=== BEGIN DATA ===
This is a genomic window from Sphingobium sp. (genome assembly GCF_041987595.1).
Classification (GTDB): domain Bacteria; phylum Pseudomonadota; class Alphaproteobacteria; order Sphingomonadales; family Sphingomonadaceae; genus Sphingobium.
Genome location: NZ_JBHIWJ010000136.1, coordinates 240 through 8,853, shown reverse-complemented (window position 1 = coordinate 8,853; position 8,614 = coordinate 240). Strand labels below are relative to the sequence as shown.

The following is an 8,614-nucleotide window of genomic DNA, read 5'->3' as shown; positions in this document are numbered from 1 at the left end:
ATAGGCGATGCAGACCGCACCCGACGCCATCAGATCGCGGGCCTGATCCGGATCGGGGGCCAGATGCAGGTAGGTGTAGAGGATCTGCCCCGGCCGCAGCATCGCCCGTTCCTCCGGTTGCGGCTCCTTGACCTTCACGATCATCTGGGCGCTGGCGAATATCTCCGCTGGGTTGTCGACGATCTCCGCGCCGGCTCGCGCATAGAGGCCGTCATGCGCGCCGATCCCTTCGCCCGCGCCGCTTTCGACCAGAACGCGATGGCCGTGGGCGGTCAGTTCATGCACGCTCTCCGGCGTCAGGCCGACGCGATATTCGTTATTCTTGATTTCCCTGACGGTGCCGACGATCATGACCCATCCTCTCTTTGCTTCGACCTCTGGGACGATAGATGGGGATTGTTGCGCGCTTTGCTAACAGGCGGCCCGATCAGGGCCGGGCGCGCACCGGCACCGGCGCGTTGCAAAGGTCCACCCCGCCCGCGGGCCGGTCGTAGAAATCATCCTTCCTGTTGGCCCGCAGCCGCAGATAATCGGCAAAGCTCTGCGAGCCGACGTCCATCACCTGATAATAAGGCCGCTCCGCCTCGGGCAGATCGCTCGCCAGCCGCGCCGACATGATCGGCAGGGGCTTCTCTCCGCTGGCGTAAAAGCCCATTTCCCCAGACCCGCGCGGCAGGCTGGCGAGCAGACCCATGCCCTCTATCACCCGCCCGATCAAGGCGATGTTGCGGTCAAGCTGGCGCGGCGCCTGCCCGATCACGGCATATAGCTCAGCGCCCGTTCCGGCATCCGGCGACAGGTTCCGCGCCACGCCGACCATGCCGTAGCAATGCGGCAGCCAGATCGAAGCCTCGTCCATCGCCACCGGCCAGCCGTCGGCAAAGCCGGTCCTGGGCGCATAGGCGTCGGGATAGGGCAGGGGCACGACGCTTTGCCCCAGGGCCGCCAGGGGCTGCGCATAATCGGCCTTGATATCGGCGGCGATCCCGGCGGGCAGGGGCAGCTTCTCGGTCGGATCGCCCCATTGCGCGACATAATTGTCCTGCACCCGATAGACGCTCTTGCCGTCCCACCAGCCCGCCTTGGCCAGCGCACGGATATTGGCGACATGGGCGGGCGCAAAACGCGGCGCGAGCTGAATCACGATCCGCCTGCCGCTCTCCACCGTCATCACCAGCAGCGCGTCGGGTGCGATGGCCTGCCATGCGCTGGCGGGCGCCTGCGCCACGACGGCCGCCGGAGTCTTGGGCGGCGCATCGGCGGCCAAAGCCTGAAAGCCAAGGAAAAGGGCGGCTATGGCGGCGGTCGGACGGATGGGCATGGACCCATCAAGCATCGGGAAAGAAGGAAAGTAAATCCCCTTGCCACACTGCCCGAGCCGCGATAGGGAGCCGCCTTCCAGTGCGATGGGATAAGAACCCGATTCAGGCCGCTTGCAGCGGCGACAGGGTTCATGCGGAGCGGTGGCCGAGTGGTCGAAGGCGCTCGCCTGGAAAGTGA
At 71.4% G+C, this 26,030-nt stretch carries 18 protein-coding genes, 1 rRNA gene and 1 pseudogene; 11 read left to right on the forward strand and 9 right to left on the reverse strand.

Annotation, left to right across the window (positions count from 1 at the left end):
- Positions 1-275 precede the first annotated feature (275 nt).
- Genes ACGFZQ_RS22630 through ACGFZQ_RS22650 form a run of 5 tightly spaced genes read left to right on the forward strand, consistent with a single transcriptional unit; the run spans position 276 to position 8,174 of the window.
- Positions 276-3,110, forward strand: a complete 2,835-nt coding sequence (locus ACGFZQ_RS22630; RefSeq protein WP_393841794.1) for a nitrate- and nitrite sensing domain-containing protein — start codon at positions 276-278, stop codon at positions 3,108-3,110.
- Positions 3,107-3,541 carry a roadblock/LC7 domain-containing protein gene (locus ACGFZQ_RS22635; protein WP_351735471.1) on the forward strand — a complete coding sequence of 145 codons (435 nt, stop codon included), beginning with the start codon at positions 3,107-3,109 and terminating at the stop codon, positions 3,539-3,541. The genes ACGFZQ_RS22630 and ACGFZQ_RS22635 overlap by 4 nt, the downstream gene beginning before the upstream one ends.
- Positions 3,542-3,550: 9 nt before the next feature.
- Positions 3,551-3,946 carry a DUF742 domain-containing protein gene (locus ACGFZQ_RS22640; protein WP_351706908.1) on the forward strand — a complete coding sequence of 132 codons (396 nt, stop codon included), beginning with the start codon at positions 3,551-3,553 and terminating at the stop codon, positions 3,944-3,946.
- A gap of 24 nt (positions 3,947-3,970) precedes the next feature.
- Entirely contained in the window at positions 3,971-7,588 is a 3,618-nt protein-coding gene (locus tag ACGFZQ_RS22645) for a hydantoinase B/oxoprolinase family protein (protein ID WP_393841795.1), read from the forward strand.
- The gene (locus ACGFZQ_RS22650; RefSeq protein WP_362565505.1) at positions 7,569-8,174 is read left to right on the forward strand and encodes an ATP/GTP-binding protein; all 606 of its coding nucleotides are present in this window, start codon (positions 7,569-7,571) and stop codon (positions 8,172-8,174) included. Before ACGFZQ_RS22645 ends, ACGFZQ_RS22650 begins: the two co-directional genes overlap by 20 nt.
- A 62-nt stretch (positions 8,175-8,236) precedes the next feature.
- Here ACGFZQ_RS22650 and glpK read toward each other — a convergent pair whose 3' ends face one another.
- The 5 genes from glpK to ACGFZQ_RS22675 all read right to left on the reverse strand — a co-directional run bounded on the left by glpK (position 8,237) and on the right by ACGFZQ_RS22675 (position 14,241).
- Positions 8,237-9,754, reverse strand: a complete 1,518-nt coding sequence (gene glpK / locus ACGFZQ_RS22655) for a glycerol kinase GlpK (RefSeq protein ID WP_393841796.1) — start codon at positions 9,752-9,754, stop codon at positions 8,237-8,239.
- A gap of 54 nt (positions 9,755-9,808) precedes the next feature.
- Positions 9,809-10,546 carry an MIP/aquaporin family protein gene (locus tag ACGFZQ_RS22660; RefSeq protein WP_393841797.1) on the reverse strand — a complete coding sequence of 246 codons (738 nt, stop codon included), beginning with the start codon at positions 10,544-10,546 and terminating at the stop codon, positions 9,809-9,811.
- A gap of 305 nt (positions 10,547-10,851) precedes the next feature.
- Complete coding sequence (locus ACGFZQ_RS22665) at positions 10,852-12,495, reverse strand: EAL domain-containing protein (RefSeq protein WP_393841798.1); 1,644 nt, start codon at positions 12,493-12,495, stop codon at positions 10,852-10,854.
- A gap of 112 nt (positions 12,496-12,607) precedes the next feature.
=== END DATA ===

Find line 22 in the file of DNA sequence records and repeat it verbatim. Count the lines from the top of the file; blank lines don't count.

- Positions 9,809-10,546 carry an MIP/aquaporin family protein gene (locus tag ACGFZQ_RS22660; RefSeq protein WP_393841797.1) on the reverse strand — a complete coding sequence of 246 codons (738 nt, stop codon included), beginning with the start codon at positions 10,544-10,546 and terminating at the stop codon, positions 9,809-9,811.